Recently, a group of Murdock Trust program directors faced a challenge they’ve never seen before. Instead of reviewing proposals, they were tracking down an infamous criminal in a remote cabin in the woods—at an escape room in downtown Vancouver, WA, that is. It turns out the strategic thinking and critical analysis of evaluating grants are good preparation for the challenges they faced there. (Perhaps they may open a Murdock Trust detective agency in retirement!) But it’s just as true that the experience of the escape room is excellent preparation for the day-to-day tasks this group engages in as a work team. Intentional team building experiences are among the most effective ways to grow a strong team. And a strong team is one of the greatest indicators of a successful organization.
No team is exactly alike, but effective teams share important qualities. Strong, thoughtfully developed teams get more work done because their roles are defined and their goals clarified. Team members are willing to be vulnerable with one another and take risks. This increases innovation, problem-solving, and the chance of success. Each team member’s talents and interests are put to their best use, making workers more motivated and successful in their day-to-day tasks. Perhaps most importantly, strong teams are happy teams who are motivated to work together and reach goals.
Working with nonprofit organizations for nearly fifty years, we have observed countless teams in action. While the sizes, scopes, missions, and projects of these organizations vary greatly, one thing is remarkably consistent across them all: thoughtfully developed teams are better able to fulfill their mission and serve their communities. We’ve heard this from our grantees, too. Investing in team building is often one of the best investments they make in their mission, and ultimately, the communities they serve.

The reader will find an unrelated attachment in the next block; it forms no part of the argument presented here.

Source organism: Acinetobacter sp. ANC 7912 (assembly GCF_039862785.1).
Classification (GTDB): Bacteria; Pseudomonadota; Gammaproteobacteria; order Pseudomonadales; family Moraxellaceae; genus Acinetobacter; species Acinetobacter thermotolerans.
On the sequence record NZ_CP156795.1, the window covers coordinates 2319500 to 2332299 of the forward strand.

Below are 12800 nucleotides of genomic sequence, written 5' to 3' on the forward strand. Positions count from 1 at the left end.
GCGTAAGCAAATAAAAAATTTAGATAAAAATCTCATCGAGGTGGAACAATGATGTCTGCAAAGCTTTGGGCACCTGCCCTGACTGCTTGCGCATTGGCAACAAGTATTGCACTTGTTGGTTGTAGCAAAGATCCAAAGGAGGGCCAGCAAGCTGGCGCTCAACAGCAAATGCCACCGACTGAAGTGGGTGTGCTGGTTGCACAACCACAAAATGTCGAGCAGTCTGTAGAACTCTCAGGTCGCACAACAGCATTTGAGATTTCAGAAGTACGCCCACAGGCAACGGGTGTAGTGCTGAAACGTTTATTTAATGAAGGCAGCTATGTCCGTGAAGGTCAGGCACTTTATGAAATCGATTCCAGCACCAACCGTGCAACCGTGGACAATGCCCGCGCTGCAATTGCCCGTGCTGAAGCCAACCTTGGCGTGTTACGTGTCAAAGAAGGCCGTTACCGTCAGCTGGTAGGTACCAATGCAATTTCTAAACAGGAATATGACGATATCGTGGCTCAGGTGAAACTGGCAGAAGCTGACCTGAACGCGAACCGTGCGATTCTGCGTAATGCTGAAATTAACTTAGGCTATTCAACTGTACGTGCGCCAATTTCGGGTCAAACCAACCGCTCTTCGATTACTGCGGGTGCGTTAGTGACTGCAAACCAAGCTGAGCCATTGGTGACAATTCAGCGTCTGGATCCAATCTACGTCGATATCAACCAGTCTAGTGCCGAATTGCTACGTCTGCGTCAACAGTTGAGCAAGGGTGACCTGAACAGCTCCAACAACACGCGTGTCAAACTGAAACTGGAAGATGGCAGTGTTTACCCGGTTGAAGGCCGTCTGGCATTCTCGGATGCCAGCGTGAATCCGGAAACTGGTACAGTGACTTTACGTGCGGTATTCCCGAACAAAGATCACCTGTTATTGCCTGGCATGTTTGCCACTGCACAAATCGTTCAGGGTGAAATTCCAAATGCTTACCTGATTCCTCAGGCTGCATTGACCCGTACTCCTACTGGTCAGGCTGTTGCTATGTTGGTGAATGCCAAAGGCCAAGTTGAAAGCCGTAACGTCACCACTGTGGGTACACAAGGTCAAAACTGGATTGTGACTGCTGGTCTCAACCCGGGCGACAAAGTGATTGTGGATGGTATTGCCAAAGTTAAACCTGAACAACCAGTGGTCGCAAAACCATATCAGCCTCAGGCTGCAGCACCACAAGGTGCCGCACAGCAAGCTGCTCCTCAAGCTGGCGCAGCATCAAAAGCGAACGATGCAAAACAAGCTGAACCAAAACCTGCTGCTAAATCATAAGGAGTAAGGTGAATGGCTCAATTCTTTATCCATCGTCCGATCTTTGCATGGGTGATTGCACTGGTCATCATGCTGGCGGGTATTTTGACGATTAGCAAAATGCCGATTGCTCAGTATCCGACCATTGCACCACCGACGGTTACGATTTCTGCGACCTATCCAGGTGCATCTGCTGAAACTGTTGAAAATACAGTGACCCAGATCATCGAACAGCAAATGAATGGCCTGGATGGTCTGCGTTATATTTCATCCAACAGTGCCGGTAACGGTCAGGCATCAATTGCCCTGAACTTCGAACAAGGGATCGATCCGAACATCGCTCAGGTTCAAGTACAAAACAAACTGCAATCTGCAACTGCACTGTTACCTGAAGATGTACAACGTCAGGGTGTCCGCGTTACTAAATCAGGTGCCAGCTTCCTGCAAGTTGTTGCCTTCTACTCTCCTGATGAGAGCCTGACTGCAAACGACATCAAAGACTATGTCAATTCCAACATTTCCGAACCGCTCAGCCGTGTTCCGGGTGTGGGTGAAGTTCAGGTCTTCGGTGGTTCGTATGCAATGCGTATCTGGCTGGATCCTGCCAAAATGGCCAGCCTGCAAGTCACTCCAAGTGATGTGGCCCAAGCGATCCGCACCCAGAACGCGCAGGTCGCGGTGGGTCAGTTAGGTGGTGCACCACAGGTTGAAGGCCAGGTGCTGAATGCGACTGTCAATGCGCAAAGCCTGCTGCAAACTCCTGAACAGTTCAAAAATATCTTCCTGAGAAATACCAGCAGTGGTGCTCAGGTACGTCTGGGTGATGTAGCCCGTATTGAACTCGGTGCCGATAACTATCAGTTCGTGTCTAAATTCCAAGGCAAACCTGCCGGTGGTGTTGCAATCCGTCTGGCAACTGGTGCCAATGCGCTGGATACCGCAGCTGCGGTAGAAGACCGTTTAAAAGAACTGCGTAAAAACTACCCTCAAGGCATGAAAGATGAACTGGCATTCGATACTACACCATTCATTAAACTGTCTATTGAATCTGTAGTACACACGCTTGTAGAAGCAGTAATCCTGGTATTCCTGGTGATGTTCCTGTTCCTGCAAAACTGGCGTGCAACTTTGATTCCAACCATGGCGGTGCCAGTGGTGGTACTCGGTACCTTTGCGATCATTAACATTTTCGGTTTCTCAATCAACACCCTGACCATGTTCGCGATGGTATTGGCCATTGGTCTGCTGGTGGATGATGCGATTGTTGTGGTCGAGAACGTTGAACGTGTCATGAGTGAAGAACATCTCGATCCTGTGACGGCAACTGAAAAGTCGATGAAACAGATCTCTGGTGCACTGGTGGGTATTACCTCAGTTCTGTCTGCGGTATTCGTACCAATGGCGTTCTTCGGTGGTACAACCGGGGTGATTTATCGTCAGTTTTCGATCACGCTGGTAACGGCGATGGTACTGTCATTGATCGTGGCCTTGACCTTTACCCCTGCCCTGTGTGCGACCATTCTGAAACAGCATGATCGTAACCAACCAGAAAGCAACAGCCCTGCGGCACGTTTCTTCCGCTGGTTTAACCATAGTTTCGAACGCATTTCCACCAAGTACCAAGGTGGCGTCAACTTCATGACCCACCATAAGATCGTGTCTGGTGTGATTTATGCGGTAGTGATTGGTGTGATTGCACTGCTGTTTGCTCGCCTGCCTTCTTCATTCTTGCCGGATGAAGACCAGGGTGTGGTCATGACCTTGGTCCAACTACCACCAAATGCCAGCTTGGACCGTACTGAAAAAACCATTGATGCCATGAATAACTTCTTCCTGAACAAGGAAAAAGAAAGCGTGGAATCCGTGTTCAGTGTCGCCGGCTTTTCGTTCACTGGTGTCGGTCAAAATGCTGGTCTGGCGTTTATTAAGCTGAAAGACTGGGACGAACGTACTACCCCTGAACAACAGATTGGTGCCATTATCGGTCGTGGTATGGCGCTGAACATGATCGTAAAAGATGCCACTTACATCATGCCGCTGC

The Importance of Team Building
Here are some tangible ways investing in teambuilding can strengthen your nonprofit organization:
- Team building activities can enhance communication within your organization. One study found that team building can improve organizational ability to clarify roles and set goals. This can lead to decreased confusion and less time spent on irrelevant tasks. In fact, this leads to more effective outcomes especially for teams that need to constantly adapt – which is just about every nonprofit organization these days!
- Team building activities can help build trust, which improves performance. It goes without saying that trust is important for a happy, healthy team. But one meta-analysis of evidence from 112 independent studies across 7,763 teams also found significant evidence that trust improves performance. When teammates trust one another, they’re more vulnerable, creative, and communicative.
- Team building makes your employees more invested in their work. One survey of 200,000 employees across 500+ organizations found that peers and team camaraderie are the #1 reason employees go the extra mile at their job. What does this mean for your organization? Invest in team building, and you’ll likely see greater investment from your team. Plus, employees in the nonprofit sector are often even more motivated by the people they work with and serve, so investing in nonprofit team building may yield even greater benefits.
- Team building activities create a foundation for future success. There is a difference between team training, which is typically skill-focused training done in a work context, and team building, which targets skill-based competencies and usually takes place outside of a work context. Both are valuable, but team building tends to yield longer-term results, such as better communication and trust, which can be applied for years to come across a variety of projects. Team building now pays dividends in the future.
Where to Begin
So where should your organization begin? Think about your employees, what they enjoy, and what platforms might engage them. Do they have shared interests? Try a group cooking class or a Zumba class. Organize a scavenger hunt around your city. Or if you’re up to the challenge, try to match our program directors’ success at an escape room near you.
At the end of the day, team building is important not just because it makes your team more productive, but because it reinforces relationships with the people who show up to work together every day. After all, the most important asset in any organization is its people. By investing in yours, you’re investing in their well-being and the health of your organization, which enriches the communities you serve and in doing so, our entire region.